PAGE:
Controversy continues to swirl around the predominantly Religious Left and Evangelical Left response to "A Common Word Between Us and You," the statement by 138 Islamic authorities in October.
The Muslim declaration was relatively moderate and invited dialogue with Christians. Mostly left-leaning religious studies faculty from the Ivy League organized "Loving God and Neighbor Together" as a "Christian Response." It offered regrets for the Crusades and the War on Terror, while eagerly accepting the invite to dialogue with Islam. The Muslim statement, of course, offered no apologies for Islamist conquests or terror.
But the predominantly Religious Left organizers of "Loving God and Neighbor" do not represent the only salvation from "ignorance" or "isolation." As head of a group professing to represent over 20 million evangelicals, surely Anderson could have organized his own Christian response that did not rely on left-leaning Ivy League faculty or Jim Wallis's Sojourners. Anderson expressed fear that Christians in Muslim lands might suffer if he declined to sign. Endorsing Christian apologies to Islam in order to protect Christians from being persecuted or killed by Islamic authorities or mobs hardly bodes well for constructive Christian-Islamic dialogue.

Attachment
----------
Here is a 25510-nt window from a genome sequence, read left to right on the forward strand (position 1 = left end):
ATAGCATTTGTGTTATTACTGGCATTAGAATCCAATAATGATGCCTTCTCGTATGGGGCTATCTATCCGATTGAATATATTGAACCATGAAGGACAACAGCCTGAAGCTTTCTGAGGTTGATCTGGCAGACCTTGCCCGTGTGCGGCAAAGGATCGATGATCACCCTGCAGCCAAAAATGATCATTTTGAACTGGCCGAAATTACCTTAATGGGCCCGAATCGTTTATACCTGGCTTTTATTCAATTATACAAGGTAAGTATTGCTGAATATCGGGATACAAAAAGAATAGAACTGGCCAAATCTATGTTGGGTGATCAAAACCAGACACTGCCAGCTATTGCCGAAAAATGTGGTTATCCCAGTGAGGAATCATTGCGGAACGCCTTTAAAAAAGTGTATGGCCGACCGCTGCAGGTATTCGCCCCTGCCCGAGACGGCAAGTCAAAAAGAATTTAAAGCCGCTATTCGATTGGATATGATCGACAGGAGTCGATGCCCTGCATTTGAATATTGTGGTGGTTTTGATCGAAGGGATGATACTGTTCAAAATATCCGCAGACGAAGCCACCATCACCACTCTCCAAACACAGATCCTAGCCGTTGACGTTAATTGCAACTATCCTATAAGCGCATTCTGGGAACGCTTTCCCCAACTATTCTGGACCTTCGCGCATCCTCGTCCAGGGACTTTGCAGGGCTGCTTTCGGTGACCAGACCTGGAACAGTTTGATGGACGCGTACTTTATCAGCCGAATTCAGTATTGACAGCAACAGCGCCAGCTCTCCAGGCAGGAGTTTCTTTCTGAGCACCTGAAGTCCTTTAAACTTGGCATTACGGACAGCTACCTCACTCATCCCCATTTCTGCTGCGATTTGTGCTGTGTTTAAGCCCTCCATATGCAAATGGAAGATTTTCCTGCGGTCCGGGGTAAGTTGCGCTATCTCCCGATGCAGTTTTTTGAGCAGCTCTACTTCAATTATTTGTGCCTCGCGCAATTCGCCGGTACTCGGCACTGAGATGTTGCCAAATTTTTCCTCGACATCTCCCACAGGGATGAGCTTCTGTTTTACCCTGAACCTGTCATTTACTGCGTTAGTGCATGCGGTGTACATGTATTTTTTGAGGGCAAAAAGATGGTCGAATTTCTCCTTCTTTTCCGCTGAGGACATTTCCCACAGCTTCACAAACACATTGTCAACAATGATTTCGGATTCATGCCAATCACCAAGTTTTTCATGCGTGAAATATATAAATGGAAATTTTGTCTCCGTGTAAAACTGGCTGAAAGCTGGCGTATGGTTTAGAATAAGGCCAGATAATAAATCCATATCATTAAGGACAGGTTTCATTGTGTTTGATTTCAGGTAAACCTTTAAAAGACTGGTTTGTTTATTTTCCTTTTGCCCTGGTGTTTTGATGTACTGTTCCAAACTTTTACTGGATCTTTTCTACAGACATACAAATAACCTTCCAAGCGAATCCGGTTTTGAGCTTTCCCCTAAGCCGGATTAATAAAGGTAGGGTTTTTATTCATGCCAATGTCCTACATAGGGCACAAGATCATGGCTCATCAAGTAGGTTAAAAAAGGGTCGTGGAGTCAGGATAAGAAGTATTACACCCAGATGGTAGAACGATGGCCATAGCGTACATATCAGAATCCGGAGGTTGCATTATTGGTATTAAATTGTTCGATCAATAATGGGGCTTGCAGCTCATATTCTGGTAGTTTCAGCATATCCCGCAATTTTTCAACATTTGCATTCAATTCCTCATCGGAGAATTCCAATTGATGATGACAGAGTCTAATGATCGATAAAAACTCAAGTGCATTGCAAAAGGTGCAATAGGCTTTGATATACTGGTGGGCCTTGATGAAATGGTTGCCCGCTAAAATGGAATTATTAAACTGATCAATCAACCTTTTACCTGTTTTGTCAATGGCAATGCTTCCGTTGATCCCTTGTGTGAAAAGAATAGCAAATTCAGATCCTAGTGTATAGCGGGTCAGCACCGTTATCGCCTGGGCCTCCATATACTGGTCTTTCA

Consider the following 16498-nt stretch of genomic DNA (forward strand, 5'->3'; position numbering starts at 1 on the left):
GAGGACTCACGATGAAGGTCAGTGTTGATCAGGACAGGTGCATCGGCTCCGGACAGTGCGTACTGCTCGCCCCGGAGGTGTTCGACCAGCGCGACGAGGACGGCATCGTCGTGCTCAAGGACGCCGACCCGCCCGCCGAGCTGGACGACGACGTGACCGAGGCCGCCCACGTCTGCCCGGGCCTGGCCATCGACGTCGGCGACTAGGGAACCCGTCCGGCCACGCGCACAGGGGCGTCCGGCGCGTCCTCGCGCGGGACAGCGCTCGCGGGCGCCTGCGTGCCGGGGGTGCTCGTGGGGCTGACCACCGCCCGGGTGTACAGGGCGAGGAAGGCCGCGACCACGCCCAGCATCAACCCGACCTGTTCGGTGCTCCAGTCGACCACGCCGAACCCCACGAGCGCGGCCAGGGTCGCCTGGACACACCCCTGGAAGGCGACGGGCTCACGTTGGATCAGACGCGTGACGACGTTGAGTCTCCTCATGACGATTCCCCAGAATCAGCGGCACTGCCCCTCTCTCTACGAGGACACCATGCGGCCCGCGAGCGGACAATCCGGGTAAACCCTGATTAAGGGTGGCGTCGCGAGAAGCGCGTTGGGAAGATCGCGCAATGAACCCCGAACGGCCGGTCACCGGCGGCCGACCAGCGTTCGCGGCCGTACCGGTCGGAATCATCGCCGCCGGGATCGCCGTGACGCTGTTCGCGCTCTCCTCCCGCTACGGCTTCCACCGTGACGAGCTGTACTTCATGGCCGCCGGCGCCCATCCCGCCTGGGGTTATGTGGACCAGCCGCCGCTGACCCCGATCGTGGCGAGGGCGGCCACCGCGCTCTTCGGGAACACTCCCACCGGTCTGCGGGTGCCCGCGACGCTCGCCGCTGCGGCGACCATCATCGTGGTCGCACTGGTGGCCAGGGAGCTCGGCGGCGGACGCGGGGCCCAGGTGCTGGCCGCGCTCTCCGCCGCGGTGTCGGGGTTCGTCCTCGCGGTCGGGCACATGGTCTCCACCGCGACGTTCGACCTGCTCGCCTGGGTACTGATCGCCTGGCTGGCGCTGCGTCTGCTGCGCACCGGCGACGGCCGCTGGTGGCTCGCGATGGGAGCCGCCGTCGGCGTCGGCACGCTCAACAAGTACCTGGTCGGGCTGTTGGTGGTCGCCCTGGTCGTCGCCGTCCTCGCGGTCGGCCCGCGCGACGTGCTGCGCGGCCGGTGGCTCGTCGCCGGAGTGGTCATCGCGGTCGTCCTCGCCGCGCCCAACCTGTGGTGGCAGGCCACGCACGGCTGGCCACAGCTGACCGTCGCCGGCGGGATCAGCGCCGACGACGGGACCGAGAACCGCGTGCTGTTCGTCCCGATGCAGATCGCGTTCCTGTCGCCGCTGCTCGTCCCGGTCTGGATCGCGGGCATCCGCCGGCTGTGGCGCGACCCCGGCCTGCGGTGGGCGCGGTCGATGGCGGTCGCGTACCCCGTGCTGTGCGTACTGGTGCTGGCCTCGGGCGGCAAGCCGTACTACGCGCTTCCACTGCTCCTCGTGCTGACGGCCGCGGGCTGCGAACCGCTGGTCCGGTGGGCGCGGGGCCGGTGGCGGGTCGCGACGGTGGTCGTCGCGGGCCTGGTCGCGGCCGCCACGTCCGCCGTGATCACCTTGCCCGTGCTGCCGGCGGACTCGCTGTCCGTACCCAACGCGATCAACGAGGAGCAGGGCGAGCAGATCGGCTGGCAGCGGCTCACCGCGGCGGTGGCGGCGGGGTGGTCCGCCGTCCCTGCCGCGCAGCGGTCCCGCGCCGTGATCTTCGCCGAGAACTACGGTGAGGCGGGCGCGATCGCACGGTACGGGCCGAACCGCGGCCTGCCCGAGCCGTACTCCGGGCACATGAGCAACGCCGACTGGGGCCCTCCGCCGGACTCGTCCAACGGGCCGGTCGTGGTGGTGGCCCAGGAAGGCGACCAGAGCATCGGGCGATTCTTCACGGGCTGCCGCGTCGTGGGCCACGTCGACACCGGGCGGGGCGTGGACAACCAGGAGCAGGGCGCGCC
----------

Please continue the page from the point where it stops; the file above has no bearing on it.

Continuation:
Religious liberty scholar Paul Marshall has written: "The [extreme Islamist] people engaged in persecution are neither stupid nor uneducated.... We will not understand persecution if we think it is a mere misunderstanding to be resolved through more education and chatty conferences" (Their Blood Cries Out, p. 220). But many on the Religious and Evangelical Left fervently believe in "education and chatty conferences," equating the West's struggles with radical Islam to a family squabble needing a geopolitical therapy session. The Muslim scholars and clerics who organized "A Common Word Between Us and You" merited a better response than what Brian McLaren et al. have offered.
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